Does God love some people more than others? In one sense, no, He doesn’t. After all, God is love. When we love each other we are actually participating in God’s love. Because of this we can choose to participate in that love more or less or even not at all. But God is infinite and God is love. Saying God loves one person more than another makes no sense because His love is already infinite. Infinity plus one is still infinity.

On the other hand, God seems to make more of His infinite love available to some people. There are some people who feel a near constant awareness of God’s love for them and many who don’t. Saint Therese made an analogy to explain this. Even though she was talking about the different glories that await each of us in Heaven, I (hopefully with the Little Flower’s blessing) want to paraphrase her here. Imagine a large cup and next to it is a thimble. They’re both filled  to the brim with water. They hold different amounts but it would be impossible to add anything to either container. Our capacity to experience God’s love is like that. Some of us have big cups, some have thimbles. Some have oceans, some have eye droppers. But all are full. So what is the secret that the big cuppers hold?

I don’t think the secret is trying to get God to love you more. That’s impossible. Our list of accomplishments, merits, awards, talents, important jobs, good grades, the number of friends we have, big paychecks, good deeds—none of it can increase God’s love for us, which is already infinite. Jesus gives us the secret to having a greater capacity to be loved by Him with the parable of the Pharisee and the Tax Collector. In the parable Jesus tells us about two men praying in the temple: a self-righteous Pharisee who thanks God for making him better than everyone else and a humble tax collector who asks God for mercy. The Pharisee falls short not just because he is judgmental and dismissive of the tax collector. If we get caught up on the “judge not” message alone we will miss something hugely important. Yes, the Pharisee is wrong to judge, but he misses the mark even further by thinking he has earned God’s love by his tithing, fasting and self-righteousness. He is completely blind to his unworthiness and closed off to mercy. We can often be like the Pharisee in this second sense. True, we tend not to judge the “tax collectors” in our lives because we are good and decent people. But we can fall into the trap of believing that everything is ok. That we don’t need Jesus’ mercy every hour of every day. That crying out to God is for other people, people with problems. Not us. We too can be closed off to mercy.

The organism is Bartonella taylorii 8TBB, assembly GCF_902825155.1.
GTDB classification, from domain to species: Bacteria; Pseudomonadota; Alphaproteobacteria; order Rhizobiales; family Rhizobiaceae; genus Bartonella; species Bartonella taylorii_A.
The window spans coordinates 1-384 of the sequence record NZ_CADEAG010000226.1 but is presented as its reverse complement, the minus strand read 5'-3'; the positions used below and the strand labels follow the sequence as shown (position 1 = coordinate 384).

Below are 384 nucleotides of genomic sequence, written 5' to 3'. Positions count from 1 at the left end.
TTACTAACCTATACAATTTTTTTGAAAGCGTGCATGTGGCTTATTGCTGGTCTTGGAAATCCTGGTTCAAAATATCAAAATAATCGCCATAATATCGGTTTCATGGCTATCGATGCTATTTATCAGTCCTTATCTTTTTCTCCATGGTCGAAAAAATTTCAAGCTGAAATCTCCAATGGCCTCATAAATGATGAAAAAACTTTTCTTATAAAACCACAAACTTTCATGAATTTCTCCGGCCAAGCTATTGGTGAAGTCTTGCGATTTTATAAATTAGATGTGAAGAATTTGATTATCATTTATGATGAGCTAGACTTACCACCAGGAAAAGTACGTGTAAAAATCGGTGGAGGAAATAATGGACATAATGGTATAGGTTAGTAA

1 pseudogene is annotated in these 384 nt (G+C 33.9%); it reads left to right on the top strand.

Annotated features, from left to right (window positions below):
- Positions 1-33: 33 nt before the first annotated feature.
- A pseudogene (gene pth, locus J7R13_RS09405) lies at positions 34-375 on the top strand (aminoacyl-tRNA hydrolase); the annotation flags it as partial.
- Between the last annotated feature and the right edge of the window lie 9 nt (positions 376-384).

The tax collector, aware of his brokenness, is open to receive mercy. “O God, be merciful to me, a sinner” is the motto of the big cuppers. The saints (just a fancy word for big cuppers) all had in common a profound awareness of their own sin and brokenness. From the outside this can look like hand-wringing guilt, but nothing could be further from the truth. Declarations like “Lord I need You!” and “O God, be merciful to me, a sinner!” are the secret to experiencing the fullness of God’s love and the freedom from anxiety, abundant joy and peace that only Christ can give.

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